Data Quality Dimensions and Business Intelligence

Posted by natasha on November 11, 2015 Data Analytics, Data Governance

It Takes More Than Just Data to Run a Business

To be successful at running a business you need to use data to make important decisions. You go through a continual process of collecting, updating, and creating data in order to have the insights that help you grow and succeed. The quality of the data your company uses is essential to the reliability of your business analytics and business intelligence.

Your business intelligence system should allow the decision makers to gain better insight into the business in order to make reliable decisions faster and better. While your business intelligence system should make it easier to analyze your data, simply having data is not enough to make those important decisions. The quality of the data is just as, if not more, important than the data itself.

Data is Never 100% Clean

Data quality problems can arise from a number of sources, such as a database consolidation or human error. If your data is unreliable you may need to consider a data cleaning or data scrubbing process. This may involve identifying incomplete, incorrect, inaccurate, irrelevant data and replacing, modifying or deleting this data.

The goal of data cleaning is to improve the quality of data to make it fit for use. Your data will never be 100% clean. But if the data doesn’t mean what you think it does, you may need to use a data cleaning process.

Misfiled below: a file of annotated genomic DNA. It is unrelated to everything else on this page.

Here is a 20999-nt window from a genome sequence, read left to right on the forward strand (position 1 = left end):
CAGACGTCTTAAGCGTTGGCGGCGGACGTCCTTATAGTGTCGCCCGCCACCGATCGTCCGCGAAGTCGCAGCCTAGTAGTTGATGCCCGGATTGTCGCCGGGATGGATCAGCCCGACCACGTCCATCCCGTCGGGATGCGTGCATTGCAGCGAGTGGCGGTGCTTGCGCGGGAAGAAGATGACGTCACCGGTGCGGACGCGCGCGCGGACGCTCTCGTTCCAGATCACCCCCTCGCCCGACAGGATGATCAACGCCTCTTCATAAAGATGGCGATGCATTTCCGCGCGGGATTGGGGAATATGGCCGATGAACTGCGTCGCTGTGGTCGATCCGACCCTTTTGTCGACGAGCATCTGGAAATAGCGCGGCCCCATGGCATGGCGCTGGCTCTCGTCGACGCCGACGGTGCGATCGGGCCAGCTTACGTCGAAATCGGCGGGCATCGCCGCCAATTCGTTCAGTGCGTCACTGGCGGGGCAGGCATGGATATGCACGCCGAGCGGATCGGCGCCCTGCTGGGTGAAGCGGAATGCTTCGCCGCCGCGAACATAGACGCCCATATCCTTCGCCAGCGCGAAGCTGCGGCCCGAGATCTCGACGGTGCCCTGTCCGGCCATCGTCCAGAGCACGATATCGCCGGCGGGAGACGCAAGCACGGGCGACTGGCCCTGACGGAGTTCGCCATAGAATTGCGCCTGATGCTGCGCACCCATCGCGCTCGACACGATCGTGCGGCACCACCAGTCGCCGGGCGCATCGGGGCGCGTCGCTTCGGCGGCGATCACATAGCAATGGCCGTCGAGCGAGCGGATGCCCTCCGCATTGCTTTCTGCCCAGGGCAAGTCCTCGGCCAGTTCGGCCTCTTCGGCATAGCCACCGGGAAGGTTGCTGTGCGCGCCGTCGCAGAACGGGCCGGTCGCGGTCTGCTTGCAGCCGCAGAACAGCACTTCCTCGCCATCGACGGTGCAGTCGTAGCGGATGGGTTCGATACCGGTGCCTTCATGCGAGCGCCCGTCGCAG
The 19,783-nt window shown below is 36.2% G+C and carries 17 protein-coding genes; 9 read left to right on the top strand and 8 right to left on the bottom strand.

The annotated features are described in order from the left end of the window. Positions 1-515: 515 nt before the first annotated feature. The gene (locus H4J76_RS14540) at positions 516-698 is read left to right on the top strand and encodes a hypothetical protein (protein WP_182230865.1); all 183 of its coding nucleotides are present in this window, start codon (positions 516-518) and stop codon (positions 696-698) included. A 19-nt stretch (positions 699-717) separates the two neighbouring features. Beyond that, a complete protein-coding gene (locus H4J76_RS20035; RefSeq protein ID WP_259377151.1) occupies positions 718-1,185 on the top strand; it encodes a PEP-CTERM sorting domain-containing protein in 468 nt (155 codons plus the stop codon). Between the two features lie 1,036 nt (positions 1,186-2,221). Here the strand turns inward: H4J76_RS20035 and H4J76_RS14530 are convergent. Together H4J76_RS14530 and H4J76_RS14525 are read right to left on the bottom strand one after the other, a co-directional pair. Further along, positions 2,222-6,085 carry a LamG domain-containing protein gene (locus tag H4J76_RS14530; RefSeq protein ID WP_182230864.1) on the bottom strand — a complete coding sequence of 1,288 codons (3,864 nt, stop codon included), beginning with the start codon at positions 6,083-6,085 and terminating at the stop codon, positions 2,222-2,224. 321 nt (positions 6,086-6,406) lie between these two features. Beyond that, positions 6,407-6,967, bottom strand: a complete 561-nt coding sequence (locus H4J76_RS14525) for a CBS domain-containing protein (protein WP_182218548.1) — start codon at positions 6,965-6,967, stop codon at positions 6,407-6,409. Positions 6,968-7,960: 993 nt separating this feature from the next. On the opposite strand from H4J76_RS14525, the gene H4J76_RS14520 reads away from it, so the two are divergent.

The Six Data Quality Dimensions

Understanding the key data quality dimensions will help assess your data as well as determine the scope of your data quality root causes and if you need to go through data cleaning.

According to SmartBridge the six dimensions of data quality are:


Are critical data values missing? A database with missing data values is not unusual, but when the information missing is critical, then completeness is an issue. If a customer’s first name and last name are mandatory but the job title is optional, a record can be considered complete even if a job title is not available.

Is your data missing values?

Is your data missing values?


Is the data following standard data definitions? For example, are dates in a standard format? Maintaining conformity to standard formats are important to maintaining consistent structure and nomenclature for sharing and internal data management.


Is the data accurate to the “real-world” values expected? Incorrect spellings, misplaced decimals, untimely or out of date data can lead to inaccurate analysis. If the sales from a customer are not the true sales or the email address of a contact is misspelled, the data is not accurate.

Are your data values correct?

Are your data values correct?


Is the data available when expected and needed? Timeliness depends on the user’s expectations and needs. If tracking information is delayed or a customer’s purchasing information is not updated in real-time then the timeliness could be an issue.


Does the data across several systems reflect the same information? If data is reported across multiple systems, it should have the same information. If one database reports a customer’s account as active, while another reports the account as closed, the data set is not consistent.


Is the data valid across the relationships and can all the data in a database be traced and connected? For example, in a customer database there should be a valid customer/sales relationship. If there are sales data without a customer then that data is not valid and is an orphaned record. The inability to link related records may introduce duplication across your systems.

In my next post I’ll share some common causes of errors in data and how to get started in your data cleaning strategy.